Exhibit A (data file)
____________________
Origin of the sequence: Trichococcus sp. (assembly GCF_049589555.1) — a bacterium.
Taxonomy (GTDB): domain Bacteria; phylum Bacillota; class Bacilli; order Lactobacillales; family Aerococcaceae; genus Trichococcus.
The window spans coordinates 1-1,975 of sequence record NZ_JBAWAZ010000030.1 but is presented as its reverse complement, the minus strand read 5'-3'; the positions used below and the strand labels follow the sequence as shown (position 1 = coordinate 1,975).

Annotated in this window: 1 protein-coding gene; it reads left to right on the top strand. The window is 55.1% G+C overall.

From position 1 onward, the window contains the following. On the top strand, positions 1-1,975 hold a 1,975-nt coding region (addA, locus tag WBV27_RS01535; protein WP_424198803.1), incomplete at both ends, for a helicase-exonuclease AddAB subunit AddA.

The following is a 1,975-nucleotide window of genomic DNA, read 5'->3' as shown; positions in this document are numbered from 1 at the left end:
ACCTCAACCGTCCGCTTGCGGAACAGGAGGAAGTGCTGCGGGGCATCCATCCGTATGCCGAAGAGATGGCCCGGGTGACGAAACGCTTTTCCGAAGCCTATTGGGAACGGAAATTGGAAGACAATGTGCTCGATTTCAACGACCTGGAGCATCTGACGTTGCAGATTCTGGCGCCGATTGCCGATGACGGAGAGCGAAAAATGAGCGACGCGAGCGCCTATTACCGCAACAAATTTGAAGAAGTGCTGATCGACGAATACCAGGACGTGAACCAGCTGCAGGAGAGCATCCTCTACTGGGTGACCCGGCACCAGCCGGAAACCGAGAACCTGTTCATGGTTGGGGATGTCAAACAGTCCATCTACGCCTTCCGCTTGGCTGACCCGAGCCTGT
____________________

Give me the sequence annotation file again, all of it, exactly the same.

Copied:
Origin of the sequence: Trichococcus sp. (assembly GCF_049589555.1) — a bacterium.
Taxonomy (GTDB): domain Bacteria; phylum Bacillota; class Bacilli; order Lactobacillales; family Aerococcaceae; genus Trichococcus.
The window spans coordinates 1-1,975 of sequence record NZ_JBAWAZ010000030.1 but is presented as its reverse complement, the minus strand read 5'-3'; the positions used below and the strand labels follow the sequence as shown (position 1 = coordinate 1,975).

Annotated in this window: 1 protein-coding gene; it reads left to right on the top strand. The window is 55.1% G+C overall.

From position 1 onward, the window contains the following. On the top strand, positions 1-1,975 hold a 1,975-nt coding region (addA, locus tag WBV27_RS01535; protein WP_424198803.1), incomplete at both ends, for a helicase-exonuclease AddAB subunit AddA.

The following is a 1,975-nucleotide window of genomic DNA, read 5'->3' as shown; positions in this document are numbered from 1 at the left end:
ACCTCAACCGTCCGCTTGCGGAACAGGAGGAAGTGCTGCGGGGCATCCATCCGTATGCCGAAGAGATGGCCCGGGTGACGAAACGCTTTTCCGAAGCCTATTGGGAACGGAAATTGGAAGACAATGTGCTCGATTTCAACGACCTGGAGCATCTGACGTTGCAGATTCTGGCGCCGATTGCCGATGACGGAGAGCGAAAAATGAGCGACGCGAGCGCCTATTACCGCAACAAATTTGAAGAAGTGCTGATCGACGAATACCAGGACGTGAACCAGCTGCAGGAGAGCATCCTCTACTGGGTGACCCGGCACCAGCCGGAAACCGAGAACCTGTTCATGGTTGGGGATGTCAAACAGTCCATCTACGCCTTCCGCTTGGCTGACCCGAGCCTGT